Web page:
“There is no greater agony than bearing an untold story inside you.” – Maya Angelou
Last night, our daughter suggested that her mother and I join her in watching The King’s Speech, one of our family’s favorite films. A scene (one of many) in the film defies description. I am going to attempt to decipher its effects on me.
King George VI of the United Kingdom has just given the famous address to his subjects as World War II is commencing, having done so beautifully conducted by Lionel Logue, the speech therapist who liberated him from the life-long prison of a terrible speech impediment. The whole plot has moved to this moment of trial and triumph for the king, to which he has ascended through enticement of the inner voice by Logue and his acrobatic, graceful, sometimes scandalous techniques.
Having made a historic and monumentally important delivery, George (or “Bertie,” the title reserved for blood kin and Logue) entered a room full of relieved and adoring statesmen, family members and advisers a changed man, appearing regal and confident for the first time in the film, already having fought what may have been the most important battle of his reign: that over his own pain, fear and associated disability.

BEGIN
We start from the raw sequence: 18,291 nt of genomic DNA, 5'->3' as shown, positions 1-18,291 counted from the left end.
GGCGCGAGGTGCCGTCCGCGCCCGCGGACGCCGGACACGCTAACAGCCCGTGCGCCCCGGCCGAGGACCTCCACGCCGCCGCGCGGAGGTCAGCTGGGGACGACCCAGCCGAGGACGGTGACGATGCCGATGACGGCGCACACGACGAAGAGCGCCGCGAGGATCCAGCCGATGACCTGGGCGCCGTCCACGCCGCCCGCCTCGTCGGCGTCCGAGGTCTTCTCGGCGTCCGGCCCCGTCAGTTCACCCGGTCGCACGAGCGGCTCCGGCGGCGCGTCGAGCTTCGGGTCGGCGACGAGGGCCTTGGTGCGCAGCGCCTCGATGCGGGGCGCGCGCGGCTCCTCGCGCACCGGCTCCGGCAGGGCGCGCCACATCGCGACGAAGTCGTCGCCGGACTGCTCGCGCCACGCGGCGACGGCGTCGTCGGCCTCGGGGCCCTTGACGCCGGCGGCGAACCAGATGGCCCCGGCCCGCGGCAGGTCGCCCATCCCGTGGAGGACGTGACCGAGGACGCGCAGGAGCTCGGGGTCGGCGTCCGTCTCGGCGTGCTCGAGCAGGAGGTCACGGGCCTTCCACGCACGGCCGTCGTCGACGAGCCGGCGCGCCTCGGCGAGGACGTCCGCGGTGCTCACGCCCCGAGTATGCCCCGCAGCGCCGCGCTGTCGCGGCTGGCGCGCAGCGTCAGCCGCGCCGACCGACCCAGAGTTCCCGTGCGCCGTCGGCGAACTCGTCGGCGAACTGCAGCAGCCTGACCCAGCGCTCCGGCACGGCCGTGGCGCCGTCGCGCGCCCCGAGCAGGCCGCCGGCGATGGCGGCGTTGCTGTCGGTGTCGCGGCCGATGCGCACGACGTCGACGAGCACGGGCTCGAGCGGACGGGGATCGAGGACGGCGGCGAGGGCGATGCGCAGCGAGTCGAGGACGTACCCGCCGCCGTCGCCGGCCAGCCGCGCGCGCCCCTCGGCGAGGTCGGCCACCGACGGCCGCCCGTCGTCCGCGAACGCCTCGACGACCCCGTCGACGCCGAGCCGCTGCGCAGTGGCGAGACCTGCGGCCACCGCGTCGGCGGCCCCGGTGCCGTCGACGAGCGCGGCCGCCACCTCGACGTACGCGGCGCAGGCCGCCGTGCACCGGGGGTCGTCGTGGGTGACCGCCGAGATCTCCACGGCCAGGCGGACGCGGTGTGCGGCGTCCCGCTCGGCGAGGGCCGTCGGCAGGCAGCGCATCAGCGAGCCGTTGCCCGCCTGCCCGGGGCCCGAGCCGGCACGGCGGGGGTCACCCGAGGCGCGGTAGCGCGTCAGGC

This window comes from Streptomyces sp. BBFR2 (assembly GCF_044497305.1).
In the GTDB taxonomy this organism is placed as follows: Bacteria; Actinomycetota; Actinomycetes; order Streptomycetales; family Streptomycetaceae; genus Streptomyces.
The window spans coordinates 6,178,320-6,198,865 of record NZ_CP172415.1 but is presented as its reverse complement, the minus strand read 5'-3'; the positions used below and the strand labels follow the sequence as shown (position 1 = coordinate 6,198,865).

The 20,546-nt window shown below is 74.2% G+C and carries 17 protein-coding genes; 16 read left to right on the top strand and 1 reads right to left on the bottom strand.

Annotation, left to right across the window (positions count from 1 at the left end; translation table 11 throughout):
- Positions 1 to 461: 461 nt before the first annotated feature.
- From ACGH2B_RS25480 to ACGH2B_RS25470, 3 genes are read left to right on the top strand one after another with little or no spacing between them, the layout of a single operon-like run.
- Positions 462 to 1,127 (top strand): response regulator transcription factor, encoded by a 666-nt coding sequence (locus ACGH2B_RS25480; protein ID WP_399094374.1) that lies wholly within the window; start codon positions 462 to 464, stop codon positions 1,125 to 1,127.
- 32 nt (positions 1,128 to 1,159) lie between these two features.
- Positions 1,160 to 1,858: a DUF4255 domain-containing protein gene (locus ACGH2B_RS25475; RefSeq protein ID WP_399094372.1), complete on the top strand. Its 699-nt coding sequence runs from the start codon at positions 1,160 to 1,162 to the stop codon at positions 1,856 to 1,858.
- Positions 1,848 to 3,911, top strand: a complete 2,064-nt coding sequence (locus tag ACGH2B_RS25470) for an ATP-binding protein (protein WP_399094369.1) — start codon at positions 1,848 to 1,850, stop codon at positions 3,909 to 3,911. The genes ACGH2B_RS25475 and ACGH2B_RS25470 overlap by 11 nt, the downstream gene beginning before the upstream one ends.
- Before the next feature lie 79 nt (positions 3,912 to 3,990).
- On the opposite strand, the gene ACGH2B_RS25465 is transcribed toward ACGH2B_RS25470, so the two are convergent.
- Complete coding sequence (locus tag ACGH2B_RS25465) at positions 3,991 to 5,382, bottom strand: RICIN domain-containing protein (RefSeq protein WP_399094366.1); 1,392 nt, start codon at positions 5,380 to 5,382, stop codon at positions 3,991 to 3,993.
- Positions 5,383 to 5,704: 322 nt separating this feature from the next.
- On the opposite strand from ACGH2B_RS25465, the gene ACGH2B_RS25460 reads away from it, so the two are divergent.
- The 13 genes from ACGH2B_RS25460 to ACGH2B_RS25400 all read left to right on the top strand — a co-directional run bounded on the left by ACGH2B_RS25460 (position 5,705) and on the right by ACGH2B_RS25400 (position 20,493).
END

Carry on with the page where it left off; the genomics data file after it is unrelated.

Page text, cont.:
As the light of glory supported the statuesque monarch amidst the admiration of his associates, the camera panned to Logue at his position in the wings. It is this epilogue that I find to be the most moving scene of the story.
Enfleshed in the face of Logue (played brilliantly by Geoffrey Rush) is expressed a most honored and humbling realization that teachers, mentors and parents have described to me, and that I, myself, have experienced. A voice instructor of mine said it best: “My job is to help you to find your true voice,” recounting the pride and gratitude that comes from knowing one has played a role in that discovery for a student.
The skill, humanity, and passion with which Rush displayed and communicated those emotions that Logue must have experienced are awe-inspiring, at least for me. Looking deeply into the actor’s face, however, so much more was to be found. Joy was there, to be sure, but tempered and tamed; a settled rest at the end of a struggle, experienced in a heart that has gone no short distance along the painful, yet valiant journey of a traumatized child crying in staccato bursts through cracks in the frightened, frustrated, stuttering façade of a man.
I am thankful to have experienced that moment in the film, to have seen the light in Logue’s face, moonlight to Bertie’s sun, from the quiet conductor of a stirring concert of speech that bolstered the confidence of thousands, sharing hope and courage from one who may have discovered those qualities in himself through the efforts of an unlikely teacher to a king – one who believed in his pupil – who had heard the still-hidden voice and knew it could sing.
Ironically, then, the most powerful message of the film was communicated entirely without words.
For stories worth retelling, for teachers with the skills and desire to bring out the best in others, for artists who possess the gift of communication, and for the incredible power of human perception, I am grateful, today.